A quick historical example of the ultimate dichotomy:

One of the most famous incidents that occurred during the First World War, for the Americans, was the exploits of 1-308th Infantry “The Lost Battalion” led by Major Charles Whittlesey. During the Meuse-Argonne Offensive from October 2nd through the 7th of 1918. Major Whittlesey’s battalion was isolated as a result of German counterattacks forcing friendly units to his flanks to fall back. They were cut off from supplies, constantly attacked, subject to friendly and enemy artillery fire, and suffered many casualties during their encirclement. The Germans offered the Americans the opportunity to surrender in light of the situation:

...The suffering of your wounded men can be heard over here in the German lines, and we are appealing to your humane sentiments to stop. A white flag shown by one of your men will tell us that you agree with these conditions. Please treat Private Lowell R. Hollingshead as an honorable man. He is quite a soldier. We envy you. -The German Commanding Officer

Major Whittlesey, however, refused to surrender his men. They continued to resist until a relief force came on the night of the 7th of October. During that hellish five days, of the original 554 men that made up “The Lost Battalion,” only 194 were still fit to fight with around 107 killed, 190 wounded, and 63 missing in action. They sacrificed much to accomplish their mission as ordered, and that bravery and sacrifice were commended. Major Whittlesey was even awarded the Medal of Honor alongside six other Soldiers and more than 30 would receive the Distinguished Service Cross.

That is the story that most people know. What most people don’t know is that Whittlesey would commit suicide by throwing himself overboard in 1921 while en route to Havanna. While we can’t be certain of the reasons, we do know that Whittlesey suffered great mental anguish for those that died and suffered due to his decisions. He was racked with what-ifs and questioned what he could have done differently - even questioning if surrender may have been the better option to ensure more of his people would survive to see the end of the war. The Germans surrendered a month later anyway, did he need to sacrifice his men by resisting and carrying on with his mission- he probably thought.

That is the ultimate dichotomy of leadership that Jocko and Leif talk about in their book. That a leader needs to care for their people while simultaneously putting them in danger for the sake of the mission. They speak of the sacrifices that their own Navy SEALs made while carrying out their orders, and the anguish such a conundrum causes in a leader. And this is what they teach to their students.

In business, leaders treat their people well, not just because happy and satisfied people with high morale perform better, but because they develop strong relationships. Business leaders can develop concern for their employees - family, financial situation, aspirations - to such an extent that it directly impacts business decisions. This can be both good and bad. Good in that caring for the impact on employees builds a happy workforce that is loyal to management, but bad in that strong feelings for employees can be detrimental to the objectives of the business when decisions must be made.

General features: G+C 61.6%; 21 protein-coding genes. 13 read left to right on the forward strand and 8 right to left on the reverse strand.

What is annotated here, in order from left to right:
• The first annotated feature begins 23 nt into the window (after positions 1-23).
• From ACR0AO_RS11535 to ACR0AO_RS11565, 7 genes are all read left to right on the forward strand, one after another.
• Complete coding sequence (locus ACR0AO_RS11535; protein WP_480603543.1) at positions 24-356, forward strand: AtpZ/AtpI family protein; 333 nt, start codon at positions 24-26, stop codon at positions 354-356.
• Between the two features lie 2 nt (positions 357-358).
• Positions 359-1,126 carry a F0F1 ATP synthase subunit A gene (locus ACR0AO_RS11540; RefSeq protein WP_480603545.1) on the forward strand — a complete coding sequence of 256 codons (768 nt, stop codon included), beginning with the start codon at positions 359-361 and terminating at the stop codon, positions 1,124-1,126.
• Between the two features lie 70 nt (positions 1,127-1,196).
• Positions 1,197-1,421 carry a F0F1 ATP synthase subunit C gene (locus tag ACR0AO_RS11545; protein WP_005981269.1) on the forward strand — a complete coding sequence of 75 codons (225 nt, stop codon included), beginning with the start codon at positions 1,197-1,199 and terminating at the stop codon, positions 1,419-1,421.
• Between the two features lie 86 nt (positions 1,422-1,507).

The primary goal of business is to generate a profit, at the very least, while providing their goods and services. Profit is necessary to keep the business functioning. Without profit, the business may go into the red and everyone’s livelihoods may be at risk. Management may care so much for their employees that they are unable to make the necessary tough calls (shut-down underperforming departments or fire a number of employees) to get the business back into the black. Sometimes sacrifices must be made to meet mission objectives. It is a difficult decision for leaders to make, but no one said being a leader was easy.

This situation reminds me of an old saying,

A ship in harbor is safe, but that is not what ships are built for.

Attributed to John A. Shedd

Final Thoughts

Of the three books put out by Echelon Front that I have talked about, or at the least, the ones with the most appropriate content for War Is My Business: Extreme Ownership, Leadership Strategy and Tactics, and (this one) The Dichotomy of Leadership; it is this one that I find the most valuable. While Extreme Ownership began the discussion of personal accountability and responsibility for results required of leaders, and Leadership Strategy and Tactics provides their perspective to numerous leadership dilemmas, The Dichotomy of Leadership provides an expanded look at many of the same topics covered in both in the pursuit of balance. As a result, if you had to pick one book, I would say that The Dichotomy of Leadership may be the best.

Knowing when to be strict, and when to be lax. When to build up subordinates, and when to cut the fat. When to plan for contingencies, and when to move forward with the plans you have so far. All of these leadership issues require balance, and for many of us that are in leadership positions, we are racked with uncertainty of how to act. Being too heavy-handed or being too soft on a particular dilemma is a concern, because not only do we not know what the immediate effects might be but more importantly we may not be able to see what good or bad precedents we are creating. This book, I feel, provides the greatest value since it helps provide a perspective on relatable and common issues in both military organizations and in the business world that we all struggle to determine. Questions about what to do without clear answers.